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Simmy

Linking Barometric Pressure And How We Feel

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With my form of POTS, tachycardia with occasional orthostatic hypotension, I find that the lower the barometric pressure the worse I feel, plain and simple. Do you agree?

I've noticed that whenever the weather gets bad, usually accompanied by an approaching low pressure system, my symptoms become exacerbated, like faster heart rates and more severe dizziness and headaches. On the other hand, when barometric pressure is high I seem to feel better, can stand longer, suffer less dizziness and headaches, and I'm even able to get some light chores done.

This would explain problems with altitude too because pressure drops as altitude increases. Early on in 2008 before I was diagnosed I had a major episode during a flight from Florida to New Jersey and airline air pressure is very low, about 23.00 inHg, where normal sea level pressure is 29.93.

Does any of this sound familiar?

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I don't have POTS but I do get frequent migraines and barometric pressure definitely has a part in my headaches. Same goes for my mother, who suffers from daily migraines. Her and I will both have headaches on the same days when barometric pressure fluctuates. So I'm sure the same goes for your symptoms.

Brenda

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Me too. My family swears I'm a human barometer. Fronts are known to make migraines worse but I get all of my POTS symptoms in full gear as well. I don't get the mechanics of why this happens but would love to know more.

-dizzyde

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Human barometer. Perhaps there is a steady employment opportunity for me yet!!! :)

I guess there are a few circulatory barometric sensors... you can apparently do some weird stuff with "suction" on the carotid (more than just a hickie, that is). There might be pressure sensing of different "cavities" of the body... not sure about that but no reason "stretch" receptors all over can't form an indirect measure here. There are indirect effects of pressure (and so called "partial pressures") on any gas exchange going on, which is probably in a few places. Not sure exactly how/where it is "exposed" to external realms, but internal CNS pressure is said to be fundamental to central autonomic calibration.

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certainly when the weather changes, for a few days i will feel unwell, more unwell than usual. chest feels tight, and more out of breath standing. after a while it eases until the next season.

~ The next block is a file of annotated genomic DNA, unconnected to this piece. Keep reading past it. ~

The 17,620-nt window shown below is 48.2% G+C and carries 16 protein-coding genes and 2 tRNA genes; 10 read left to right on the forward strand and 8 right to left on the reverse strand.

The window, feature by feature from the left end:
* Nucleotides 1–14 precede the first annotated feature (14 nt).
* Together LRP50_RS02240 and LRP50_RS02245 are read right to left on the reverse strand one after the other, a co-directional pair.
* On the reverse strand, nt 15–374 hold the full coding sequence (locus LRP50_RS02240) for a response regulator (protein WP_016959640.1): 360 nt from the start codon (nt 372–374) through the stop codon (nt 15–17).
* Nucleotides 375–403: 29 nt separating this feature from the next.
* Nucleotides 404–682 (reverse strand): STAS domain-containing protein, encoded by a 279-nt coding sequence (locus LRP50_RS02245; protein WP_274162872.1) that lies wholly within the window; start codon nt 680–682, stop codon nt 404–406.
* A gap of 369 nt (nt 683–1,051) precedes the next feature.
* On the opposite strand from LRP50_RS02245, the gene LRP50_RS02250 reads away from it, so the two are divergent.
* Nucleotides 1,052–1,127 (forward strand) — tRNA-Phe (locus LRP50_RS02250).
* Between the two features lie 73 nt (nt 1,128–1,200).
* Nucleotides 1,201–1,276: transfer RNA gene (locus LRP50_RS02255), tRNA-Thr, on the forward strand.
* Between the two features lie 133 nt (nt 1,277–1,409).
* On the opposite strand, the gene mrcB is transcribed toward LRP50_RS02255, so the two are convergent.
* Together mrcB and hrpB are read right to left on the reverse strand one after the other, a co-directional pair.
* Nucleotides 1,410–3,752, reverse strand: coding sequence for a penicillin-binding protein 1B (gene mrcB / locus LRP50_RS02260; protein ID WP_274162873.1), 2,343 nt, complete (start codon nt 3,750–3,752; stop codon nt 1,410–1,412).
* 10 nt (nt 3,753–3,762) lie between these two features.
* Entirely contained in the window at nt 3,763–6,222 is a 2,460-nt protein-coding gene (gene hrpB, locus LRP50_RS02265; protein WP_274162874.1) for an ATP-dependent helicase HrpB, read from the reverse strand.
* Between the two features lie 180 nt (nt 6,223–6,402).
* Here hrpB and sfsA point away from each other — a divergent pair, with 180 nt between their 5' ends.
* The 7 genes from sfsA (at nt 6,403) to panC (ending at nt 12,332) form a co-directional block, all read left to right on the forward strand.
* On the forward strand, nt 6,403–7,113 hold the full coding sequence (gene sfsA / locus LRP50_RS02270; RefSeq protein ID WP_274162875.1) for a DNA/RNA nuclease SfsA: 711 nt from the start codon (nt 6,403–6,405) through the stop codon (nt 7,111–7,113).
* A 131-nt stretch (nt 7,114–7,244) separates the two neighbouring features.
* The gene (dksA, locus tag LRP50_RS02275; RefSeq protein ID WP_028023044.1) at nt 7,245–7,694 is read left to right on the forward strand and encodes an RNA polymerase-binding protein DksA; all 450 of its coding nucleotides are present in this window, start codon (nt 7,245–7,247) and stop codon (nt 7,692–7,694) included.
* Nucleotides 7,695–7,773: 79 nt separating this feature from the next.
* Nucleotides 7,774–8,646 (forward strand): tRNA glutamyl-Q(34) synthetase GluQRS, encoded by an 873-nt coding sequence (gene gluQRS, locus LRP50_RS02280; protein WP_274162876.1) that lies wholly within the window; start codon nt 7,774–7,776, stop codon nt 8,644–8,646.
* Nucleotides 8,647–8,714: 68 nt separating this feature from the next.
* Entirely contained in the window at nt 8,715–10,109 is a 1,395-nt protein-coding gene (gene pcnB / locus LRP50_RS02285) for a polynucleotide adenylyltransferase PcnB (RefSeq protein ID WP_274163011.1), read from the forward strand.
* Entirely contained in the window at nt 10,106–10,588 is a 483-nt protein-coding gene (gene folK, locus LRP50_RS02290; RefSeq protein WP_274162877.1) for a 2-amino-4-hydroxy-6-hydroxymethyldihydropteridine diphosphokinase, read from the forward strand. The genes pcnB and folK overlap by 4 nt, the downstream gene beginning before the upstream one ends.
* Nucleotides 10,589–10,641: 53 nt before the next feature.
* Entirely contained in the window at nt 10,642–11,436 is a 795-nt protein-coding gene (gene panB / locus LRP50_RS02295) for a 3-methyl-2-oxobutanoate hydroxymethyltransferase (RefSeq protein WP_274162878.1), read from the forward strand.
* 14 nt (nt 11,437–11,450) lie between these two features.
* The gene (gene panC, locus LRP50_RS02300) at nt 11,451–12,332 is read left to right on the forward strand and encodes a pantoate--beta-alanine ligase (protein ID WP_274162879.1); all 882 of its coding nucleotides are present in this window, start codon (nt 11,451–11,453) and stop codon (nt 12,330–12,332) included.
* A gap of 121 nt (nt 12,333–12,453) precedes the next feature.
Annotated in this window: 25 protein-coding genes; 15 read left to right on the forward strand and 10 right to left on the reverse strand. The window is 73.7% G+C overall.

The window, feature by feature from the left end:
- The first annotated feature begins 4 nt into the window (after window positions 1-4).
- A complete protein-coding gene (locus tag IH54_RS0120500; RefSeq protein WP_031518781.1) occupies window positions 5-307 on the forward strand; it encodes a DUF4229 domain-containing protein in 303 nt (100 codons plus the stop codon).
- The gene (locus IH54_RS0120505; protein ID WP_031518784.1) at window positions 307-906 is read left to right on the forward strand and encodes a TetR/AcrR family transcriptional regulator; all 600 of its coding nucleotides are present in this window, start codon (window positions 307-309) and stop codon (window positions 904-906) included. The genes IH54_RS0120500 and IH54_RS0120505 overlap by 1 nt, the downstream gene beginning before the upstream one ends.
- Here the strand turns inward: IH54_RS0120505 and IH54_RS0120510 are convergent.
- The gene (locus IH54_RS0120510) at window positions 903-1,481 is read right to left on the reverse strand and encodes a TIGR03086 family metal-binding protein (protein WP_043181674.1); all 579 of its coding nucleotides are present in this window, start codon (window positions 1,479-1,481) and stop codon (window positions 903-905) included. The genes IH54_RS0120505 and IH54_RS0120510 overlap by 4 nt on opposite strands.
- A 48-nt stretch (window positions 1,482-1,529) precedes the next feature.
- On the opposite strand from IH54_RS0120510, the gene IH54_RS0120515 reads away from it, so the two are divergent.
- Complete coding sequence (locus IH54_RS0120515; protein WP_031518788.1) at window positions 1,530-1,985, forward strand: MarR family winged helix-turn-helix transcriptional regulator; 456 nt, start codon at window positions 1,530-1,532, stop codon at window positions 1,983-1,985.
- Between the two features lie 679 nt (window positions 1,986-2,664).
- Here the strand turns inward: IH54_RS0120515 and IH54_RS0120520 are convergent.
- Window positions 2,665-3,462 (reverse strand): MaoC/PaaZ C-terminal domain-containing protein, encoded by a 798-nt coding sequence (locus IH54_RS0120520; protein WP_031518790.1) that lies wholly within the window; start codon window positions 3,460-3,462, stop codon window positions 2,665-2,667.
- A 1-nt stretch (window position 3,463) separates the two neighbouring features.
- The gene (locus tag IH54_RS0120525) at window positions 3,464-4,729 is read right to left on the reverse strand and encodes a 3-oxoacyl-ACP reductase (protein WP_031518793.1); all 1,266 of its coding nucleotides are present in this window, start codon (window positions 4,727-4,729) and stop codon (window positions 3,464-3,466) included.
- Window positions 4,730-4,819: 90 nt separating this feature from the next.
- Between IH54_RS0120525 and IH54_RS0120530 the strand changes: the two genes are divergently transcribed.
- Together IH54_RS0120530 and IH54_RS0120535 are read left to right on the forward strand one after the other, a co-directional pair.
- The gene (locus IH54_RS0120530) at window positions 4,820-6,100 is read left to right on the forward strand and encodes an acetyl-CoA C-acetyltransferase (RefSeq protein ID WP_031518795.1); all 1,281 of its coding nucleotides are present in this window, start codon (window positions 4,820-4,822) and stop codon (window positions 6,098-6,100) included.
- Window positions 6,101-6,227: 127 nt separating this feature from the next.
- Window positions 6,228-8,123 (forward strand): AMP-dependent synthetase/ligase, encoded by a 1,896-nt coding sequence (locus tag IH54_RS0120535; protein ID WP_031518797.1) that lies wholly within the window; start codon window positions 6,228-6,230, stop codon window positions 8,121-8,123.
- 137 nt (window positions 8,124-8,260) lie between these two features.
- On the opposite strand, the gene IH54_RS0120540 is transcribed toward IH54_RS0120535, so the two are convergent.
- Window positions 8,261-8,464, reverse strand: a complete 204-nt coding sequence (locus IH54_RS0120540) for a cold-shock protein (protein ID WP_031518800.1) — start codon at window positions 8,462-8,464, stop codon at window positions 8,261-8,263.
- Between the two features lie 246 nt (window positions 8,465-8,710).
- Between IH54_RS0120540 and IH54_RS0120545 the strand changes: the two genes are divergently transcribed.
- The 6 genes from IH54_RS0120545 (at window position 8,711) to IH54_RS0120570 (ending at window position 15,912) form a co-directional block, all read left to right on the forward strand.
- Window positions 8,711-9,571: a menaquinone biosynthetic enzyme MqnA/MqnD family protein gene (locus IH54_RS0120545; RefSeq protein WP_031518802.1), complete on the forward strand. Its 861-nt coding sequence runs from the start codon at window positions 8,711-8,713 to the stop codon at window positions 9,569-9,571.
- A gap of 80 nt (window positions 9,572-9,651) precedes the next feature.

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yes I notised this , a few days ago we had rain and the skys were grey and heavy ,

I felt so dizzy all day and could walk straight. I wasnt sure if it was migraine or OH.

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Absolutely! It's something I've talked about many time.....I am much worse on a rainy, damp day...head pressure and dizziness knocks me down for the count. I believe the pressure is one reason POTS patients are advised not to fly....

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We all seem to agree there is a definite cause and effect to this. I've suspected it for a long time so I began tracking my symptoms along with barometer readings and found a direct correlation.

I took it a step further and recorded my sleeping heart rates for exactly nine nights in a row back in February (using a Polar heart rate monitor and a SmartSync heart rate data logger) along with the barometric pressure in my bedroom before falling asleep. The results, although certainly not conclusive, did reveal an interesting pattern. Every night my heart rate bottomed out at a low of exactly 40bpm, except for two nights in a row, February 24th and 25th, when the lows were 42 and 43 respectively. Is it coincidence that on the evening of the 24th that monster 2-foot snowstorm moved into the northeast, with a pressure of 29.04 the first night and 28.62 the second, while all the other nights the pressure was above 29.50? I think not.

By the way, my home is about 300 feet above sea level so 'normal' barometric pressure here is further dropped to 29.63 instead of 29.93 and I check the pressure using an accurate barometer in my room.

Expanding on the medical explanation given by Erik, we've all heard that swimming is fantastic for us because of the water pressure, so I assume air pressure should have a similar effect, although not as profound. Above every human is a column of air reaching all the way up to space. This column weighs something and is physically pushing down on our bodies. When a "Low Pressure System" (a storm) moves overhead, the column of air above us literally weighs less, lessening the compression on our vessels, which causes our symptoms to become exacerbated. A high pressure system has the opposite effect, sort of like compression hose. Makes sense?

I even asked my PotsDoc if he would give me a prescription to hang out for awhile in a hyperbaric chamber (used to alleviate symptoms of decompression sickness in scuba divers) to see if that helps. He refused, adding that while it might make me feel better during compression, as soon as I exit I'd probably feel worse than I did before I entered it, and I believe he's right.

I'm still searching for a cave or a mine nearby that goes deep underground where pressure is much higher, so I can further test this theory. The closest I've found so far is the middle of the Lincoln tunnel, but I don't think they'd appreciate me parking there for an hour to test, and that's nowhere near deep enough. I'm looking for at least 1,000 feet below sea level to raise pressure from 29.93 to about 31.00. Anyone know of such a place in or near New Jersey, open to the public?

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Definitely. We had a few weeks of rain horrible rain here in the NE which were miserable for me. Sometimes I can tell when it's going to rain the next day b/c I don't sleep well the night before.